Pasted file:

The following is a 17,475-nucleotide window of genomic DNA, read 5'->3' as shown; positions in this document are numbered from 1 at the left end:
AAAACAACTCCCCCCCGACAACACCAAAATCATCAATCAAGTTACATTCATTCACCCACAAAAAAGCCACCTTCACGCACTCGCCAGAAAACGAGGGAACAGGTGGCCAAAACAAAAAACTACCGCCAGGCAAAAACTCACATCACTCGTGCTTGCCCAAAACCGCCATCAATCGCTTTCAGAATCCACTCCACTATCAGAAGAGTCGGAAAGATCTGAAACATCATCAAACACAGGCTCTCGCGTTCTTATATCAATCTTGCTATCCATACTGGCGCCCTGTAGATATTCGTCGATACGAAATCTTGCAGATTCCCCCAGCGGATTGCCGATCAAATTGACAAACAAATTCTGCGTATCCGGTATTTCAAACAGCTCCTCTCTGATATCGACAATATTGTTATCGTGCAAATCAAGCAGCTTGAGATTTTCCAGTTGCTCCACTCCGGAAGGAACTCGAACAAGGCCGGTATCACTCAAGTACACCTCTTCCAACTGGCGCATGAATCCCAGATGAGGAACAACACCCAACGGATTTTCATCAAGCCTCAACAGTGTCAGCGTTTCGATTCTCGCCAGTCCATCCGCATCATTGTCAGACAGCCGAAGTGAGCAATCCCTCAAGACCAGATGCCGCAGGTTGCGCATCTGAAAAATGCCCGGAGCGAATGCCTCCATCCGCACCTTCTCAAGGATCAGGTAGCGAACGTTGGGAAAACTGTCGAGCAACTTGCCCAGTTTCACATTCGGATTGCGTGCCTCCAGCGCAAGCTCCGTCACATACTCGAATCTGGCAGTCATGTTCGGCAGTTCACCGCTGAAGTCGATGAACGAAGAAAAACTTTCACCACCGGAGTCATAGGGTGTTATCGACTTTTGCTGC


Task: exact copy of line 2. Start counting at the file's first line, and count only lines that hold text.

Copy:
AAAACAACTCCCCCCCGACAACACCAAAATCATCAATCAAGTTACATTCATTCACCCACAAAAAAGCCACCTTCACGCACTCGCCAGAAAACGAGGGAACAGGTGGCCAAAACAAAAAACTACCGCCAGGCAAAAACTCACATCACTCGTGCTTGCCCAAAACCGCCATCAATCGCTTTCAGAATCCACTCCACTATCAGAAGAGTCGGAAAGATCTGAAACATCATCAAACACAGGCTCTCGCGTTCTTATATCAATCTTGCTATCCATACTGGCGCCCTGTAGATATTCGTCGATACGAAATCTTGCAGATTCCCCCAGCGGATTGCCGATCAAATTGACAAACAAATTCTGCGTATCCGGTATTTCAAACAGCTCCTCTCTGATATCGACAATATTGTTATCGTGCAAATCAAGCAGCTTGAGATTTTCCAGTTGCTCCACTCCGGAAGGAACTCGAACAAGGCCGGTATCACTCAAGTACACCTCTTCCAACTGGCGCATGAATCCCAGATGAGGAACAACACCCAACGGATTTTCATCAAGCCTCAACAGTGTCAGCGTTTCGATTCTCGCCAGTCCATCCGCATCATTGTCAGACAGCCGAAGTGAGCAATCCCTCAAGACCAGATGCCGCAGGTTGCGCATCTGAAAAATGCCCGGAGCGAATGCCTCCATCCGCACCTTCTCAAGGATCAGGTAGCGAACGTTGGGAAAACTGTCGAGCAACTTGCCCAGTTTCACATTCGGATTGCGTGCCTCCAGCGCAAGCTCCGTCACATACTCGAATCTGGCAGTCATGTTCGGCAGTTCACCGCTGAAGTCGATGAACGAAGAAAAACTTTCACCACCGGAGTCATAGGGTGTTATCGACTTTTGCTGC